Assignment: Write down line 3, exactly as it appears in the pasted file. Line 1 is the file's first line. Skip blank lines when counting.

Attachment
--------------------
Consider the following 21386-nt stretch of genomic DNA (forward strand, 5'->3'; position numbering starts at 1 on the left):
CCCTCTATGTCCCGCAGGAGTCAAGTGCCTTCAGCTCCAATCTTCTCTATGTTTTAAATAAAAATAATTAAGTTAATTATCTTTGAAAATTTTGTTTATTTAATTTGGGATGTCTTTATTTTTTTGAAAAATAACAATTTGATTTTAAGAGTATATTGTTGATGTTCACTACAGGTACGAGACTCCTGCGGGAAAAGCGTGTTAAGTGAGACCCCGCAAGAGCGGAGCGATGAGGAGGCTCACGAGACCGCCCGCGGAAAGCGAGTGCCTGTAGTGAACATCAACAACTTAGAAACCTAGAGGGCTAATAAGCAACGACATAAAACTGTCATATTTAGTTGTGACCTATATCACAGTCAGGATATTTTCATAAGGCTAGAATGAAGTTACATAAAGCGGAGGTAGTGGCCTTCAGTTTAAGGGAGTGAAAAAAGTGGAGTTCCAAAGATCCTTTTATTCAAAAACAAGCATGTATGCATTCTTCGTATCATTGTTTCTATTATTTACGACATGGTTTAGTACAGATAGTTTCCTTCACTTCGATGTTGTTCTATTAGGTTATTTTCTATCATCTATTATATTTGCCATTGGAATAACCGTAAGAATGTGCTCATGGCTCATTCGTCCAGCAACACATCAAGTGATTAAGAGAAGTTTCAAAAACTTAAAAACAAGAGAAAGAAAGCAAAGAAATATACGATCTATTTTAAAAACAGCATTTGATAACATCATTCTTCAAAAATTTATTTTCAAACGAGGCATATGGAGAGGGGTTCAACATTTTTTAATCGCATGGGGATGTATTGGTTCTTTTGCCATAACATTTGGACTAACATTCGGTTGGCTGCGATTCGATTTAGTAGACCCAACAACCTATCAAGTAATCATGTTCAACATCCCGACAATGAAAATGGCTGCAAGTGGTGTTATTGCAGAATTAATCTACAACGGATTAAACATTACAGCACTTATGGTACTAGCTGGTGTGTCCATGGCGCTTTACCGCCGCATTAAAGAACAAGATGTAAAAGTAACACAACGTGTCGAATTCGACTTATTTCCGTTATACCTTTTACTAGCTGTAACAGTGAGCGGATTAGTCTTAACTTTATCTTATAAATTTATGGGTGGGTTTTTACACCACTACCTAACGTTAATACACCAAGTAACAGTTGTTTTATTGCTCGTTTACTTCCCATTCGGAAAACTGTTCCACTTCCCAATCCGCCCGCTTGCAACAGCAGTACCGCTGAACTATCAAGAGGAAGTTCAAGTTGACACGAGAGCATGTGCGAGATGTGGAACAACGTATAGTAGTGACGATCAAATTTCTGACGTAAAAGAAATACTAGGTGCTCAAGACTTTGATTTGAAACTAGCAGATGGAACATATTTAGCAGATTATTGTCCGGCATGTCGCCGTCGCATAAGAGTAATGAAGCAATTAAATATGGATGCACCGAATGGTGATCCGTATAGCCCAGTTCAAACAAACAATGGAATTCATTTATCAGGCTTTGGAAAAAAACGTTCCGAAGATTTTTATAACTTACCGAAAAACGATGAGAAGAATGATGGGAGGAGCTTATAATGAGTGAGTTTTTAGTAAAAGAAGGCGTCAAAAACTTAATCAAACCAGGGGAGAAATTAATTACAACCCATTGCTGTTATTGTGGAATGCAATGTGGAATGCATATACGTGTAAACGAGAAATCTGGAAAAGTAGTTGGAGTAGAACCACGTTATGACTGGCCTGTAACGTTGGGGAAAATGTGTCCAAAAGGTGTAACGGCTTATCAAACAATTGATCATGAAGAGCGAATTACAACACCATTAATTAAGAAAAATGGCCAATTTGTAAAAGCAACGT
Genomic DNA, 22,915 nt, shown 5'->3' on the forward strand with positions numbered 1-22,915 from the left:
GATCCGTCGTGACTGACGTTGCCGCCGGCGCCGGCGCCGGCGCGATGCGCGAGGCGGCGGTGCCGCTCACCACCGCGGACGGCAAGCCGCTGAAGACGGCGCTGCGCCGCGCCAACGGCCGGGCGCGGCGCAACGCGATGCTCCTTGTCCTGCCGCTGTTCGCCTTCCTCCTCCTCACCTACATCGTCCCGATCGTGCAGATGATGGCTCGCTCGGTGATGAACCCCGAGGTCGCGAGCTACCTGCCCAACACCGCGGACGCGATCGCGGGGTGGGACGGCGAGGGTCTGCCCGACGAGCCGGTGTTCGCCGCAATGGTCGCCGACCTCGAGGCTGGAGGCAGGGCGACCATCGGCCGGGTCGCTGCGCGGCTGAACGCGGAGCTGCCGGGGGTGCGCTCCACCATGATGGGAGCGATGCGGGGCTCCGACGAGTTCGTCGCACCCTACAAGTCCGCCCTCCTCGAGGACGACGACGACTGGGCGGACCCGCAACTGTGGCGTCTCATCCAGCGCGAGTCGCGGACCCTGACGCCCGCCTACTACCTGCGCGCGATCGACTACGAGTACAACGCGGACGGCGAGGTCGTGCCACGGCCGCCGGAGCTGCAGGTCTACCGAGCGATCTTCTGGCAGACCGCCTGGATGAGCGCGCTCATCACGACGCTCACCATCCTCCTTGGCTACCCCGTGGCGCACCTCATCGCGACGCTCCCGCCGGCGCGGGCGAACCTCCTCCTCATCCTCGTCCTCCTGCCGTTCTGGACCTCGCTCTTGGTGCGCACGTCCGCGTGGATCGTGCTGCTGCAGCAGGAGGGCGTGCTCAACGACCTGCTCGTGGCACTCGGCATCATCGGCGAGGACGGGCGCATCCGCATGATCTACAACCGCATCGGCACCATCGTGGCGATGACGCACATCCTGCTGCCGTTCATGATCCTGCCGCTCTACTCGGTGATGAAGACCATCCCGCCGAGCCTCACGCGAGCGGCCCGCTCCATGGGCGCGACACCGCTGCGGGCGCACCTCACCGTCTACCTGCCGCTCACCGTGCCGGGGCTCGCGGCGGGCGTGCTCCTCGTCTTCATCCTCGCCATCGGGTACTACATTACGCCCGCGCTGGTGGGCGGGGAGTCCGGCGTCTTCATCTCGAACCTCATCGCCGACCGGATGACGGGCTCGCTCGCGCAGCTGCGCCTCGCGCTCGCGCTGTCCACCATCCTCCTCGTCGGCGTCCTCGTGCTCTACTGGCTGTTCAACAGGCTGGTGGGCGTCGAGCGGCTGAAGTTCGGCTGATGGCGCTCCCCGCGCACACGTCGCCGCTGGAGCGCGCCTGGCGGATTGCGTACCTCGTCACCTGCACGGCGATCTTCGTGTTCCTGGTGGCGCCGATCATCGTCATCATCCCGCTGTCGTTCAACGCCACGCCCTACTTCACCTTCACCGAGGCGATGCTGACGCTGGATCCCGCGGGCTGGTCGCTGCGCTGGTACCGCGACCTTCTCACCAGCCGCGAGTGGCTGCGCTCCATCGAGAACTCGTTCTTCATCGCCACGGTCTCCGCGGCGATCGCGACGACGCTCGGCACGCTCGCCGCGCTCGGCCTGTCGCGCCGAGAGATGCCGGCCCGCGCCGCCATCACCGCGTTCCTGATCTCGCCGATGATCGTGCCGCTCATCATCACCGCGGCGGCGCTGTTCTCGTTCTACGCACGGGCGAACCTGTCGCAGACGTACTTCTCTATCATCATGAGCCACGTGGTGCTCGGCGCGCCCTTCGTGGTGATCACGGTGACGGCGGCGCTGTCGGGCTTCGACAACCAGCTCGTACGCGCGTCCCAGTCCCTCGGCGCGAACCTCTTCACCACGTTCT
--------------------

Genomic DNA, 22,915 nt, shown 5'->3' on the forward strand with positions numbered 1-22,915 from the left: